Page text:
Here's a trivia site on time and measurements
The "game host's" name (which we had never had reason to note before) is "Felix Hypotenuse." "Felix" is from Latin, and is related to "felicity," another word they sing in Pirates of Penzance. It's fun for me that Holly enjoys that sort of trivia.
you can get to LOTS of other things (flags, maps/geography, trivia, art/icons, older anthems, a BBC radio quiz on national anthems, how to draw the Union Jack...)
As they got older, and war games, movies about history, and international celebrities came over their intellectual horizon, so did trivia about the borders of countries. What's with Tibet? Taiwan? When did Italy and France settle into their current borders? Why does Monaco have royalty? The Vatican really has cash machines in Latin? What's the difference between UK and Great Britain? Is Mexico in north or central America? Were Americans REALLY that afraid of and ignorant about the Soviet Union in the 60's? In answering those questions, the terms and trivia of history, geography, philosophy, religion and political science come out. The words are immediately useful, and tied to ideas and pictures and knowledge the child has already absorbed, awaiting just the name, or the definitions, or the categories.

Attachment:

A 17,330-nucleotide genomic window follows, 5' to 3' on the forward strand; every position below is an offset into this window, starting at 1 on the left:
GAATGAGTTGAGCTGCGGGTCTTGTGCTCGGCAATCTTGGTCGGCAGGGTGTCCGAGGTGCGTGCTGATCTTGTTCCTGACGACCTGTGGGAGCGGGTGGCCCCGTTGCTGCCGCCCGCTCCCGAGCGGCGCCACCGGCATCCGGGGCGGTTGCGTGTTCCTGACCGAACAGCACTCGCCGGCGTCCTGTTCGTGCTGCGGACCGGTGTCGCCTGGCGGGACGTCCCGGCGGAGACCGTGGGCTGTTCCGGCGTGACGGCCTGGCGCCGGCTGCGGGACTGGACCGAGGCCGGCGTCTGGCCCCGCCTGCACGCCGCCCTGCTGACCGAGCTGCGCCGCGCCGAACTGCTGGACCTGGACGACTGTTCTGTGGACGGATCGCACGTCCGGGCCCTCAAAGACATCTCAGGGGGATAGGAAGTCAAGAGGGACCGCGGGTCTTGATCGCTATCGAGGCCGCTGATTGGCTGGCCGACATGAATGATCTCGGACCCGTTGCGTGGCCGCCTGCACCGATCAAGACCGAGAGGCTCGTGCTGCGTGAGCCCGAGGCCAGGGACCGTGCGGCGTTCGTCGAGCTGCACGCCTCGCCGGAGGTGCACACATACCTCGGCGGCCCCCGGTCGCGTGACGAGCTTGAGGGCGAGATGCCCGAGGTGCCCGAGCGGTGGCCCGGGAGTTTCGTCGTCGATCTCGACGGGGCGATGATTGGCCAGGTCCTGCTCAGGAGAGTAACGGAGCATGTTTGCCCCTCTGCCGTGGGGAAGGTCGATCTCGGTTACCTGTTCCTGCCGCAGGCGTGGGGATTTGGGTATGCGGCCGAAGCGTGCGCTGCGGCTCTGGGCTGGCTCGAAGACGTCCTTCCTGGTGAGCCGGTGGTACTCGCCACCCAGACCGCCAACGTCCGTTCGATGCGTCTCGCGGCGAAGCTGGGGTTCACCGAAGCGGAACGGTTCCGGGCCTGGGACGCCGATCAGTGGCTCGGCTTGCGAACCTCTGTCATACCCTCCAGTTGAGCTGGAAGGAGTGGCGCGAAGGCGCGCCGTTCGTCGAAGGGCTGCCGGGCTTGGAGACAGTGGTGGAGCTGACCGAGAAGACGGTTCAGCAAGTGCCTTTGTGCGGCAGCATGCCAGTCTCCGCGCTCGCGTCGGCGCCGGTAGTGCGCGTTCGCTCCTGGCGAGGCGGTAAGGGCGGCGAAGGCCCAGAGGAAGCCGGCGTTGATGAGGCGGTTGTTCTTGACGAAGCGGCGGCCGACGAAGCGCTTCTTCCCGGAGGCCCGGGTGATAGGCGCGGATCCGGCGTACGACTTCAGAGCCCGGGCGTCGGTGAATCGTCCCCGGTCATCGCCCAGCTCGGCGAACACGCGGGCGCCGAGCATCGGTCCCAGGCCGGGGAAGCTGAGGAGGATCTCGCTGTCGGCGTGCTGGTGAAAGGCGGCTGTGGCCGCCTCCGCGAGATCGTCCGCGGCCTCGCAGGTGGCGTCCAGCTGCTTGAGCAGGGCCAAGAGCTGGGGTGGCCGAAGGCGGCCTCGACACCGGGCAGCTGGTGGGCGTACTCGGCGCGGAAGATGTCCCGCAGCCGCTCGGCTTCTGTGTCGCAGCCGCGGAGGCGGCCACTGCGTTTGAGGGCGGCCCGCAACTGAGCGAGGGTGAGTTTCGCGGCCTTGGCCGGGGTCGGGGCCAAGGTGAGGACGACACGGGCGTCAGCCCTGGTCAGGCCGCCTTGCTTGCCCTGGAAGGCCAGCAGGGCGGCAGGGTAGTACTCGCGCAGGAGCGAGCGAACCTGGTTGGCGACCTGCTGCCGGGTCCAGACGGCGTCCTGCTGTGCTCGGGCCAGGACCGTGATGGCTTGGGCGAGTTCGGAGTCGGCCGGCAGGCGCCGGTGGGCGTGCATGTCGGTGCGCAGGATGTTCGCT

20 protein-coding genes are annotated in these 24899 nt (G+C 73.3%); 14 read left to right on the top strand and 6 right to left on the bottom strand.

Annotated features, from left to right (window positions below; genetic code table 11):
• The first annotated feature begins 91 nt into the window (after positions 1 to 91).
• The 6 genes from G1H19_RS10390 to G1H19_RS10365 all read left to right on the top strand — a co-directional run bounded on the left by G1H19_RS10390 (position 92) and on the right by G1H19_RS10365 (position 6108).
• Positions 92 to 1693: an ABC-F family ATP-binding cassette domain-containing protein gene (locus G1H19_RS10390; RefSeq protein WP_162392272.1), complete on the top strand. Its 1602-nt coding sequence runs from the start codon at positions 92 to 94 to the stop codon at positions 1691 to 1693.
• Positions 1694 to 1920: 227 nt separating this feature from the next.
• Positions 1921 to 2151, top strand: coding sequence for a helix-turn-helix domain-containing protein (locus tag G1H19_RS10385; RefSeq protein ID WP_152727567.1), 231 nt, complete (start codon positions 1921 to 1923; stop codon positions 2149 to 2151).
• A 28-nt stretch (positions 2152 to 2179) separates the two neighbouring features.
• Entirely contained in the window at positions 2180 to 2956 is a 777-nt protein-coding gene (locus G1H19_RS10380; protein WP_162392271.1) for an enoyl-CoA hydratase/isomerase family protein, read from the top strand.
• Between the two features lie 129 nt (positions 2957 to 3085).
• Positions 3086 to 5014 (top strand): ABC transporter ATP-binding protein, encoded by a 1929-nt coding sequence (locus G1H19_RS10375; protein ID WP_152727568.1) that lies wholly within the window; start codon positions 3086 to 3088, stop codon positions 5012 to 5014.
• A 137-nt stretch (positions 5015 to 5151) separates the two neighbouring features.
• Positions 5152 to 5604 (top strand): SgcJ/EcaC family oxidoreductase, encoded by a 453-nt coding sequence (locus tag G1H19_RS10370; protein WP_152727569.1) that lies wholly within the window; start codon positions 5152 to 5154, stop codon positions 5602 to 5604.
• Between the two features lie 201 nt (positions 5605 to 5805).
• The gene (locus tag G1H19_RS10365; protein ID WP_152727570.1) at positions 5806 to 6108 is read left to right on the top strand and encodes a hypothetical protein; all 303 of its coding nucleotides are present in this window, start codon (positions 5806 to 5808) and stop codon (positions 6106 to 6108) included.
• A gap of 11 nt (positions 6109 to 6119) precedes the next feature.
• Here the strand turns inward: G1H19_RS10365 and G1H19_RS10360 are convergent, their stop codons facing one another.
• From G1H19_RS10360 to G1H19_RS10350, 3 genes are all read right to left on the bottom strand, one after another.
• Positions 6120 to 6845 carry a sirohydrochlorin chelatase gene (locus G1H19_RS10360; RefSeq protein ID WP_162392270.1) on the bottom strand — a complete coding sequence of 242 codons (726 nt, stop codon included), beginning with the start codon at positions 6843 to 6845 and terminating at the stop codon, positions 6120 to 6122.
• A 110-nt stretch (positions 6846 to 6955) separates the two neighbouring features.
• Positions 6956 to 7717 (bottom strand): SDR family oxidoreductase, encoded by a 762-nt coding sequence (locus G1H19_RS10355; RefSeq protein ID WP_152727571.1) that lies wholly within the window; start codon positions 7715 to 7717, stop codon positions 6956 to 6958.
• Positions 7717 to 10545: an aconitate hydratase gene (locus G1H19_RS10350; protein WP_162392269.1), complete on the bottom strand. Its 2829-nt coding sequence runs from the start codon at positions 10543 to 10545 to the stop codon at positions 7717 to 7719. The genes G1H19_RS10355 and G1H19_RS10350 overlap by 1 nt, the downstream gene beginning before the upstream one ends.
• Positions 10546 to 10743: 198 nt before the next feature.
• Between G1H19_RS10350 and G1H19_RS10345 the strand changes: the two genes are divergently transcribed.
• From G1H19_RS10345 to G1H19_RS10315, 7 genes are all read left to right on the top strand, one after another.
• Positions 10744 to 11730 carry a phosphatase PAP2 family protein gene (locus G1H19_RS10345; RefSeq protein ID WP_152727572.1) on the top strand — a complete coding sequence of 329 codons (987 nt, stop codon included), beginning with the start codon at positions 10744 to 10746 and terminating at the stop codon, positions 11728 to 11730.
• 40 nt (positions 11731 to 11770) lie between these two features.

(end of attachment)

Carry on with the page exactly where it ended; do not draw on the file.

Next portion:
foreign stamps trivia books (not quite trivia, but yesterday I left a little What would Buddha Do? book in the bathroom—
(about Encore:) This is one of many trivia games, though it's one of the most unique.
There was a trivia book and a "roadside history," but the map book was the star of that show.
English — oddities, trivia and mysteries
I'm talking about collections of trivia. These are gold and diamond mines for unschooling.
A beautiful site with MUCH chess art, trivia, interaction, cartoons and a list of movies involving chess...
Sometimes to understand a joke, people have to know three or four different things already. Sometimes a piece of humor ties together LOTS of trivia/learning in ways other things can't do.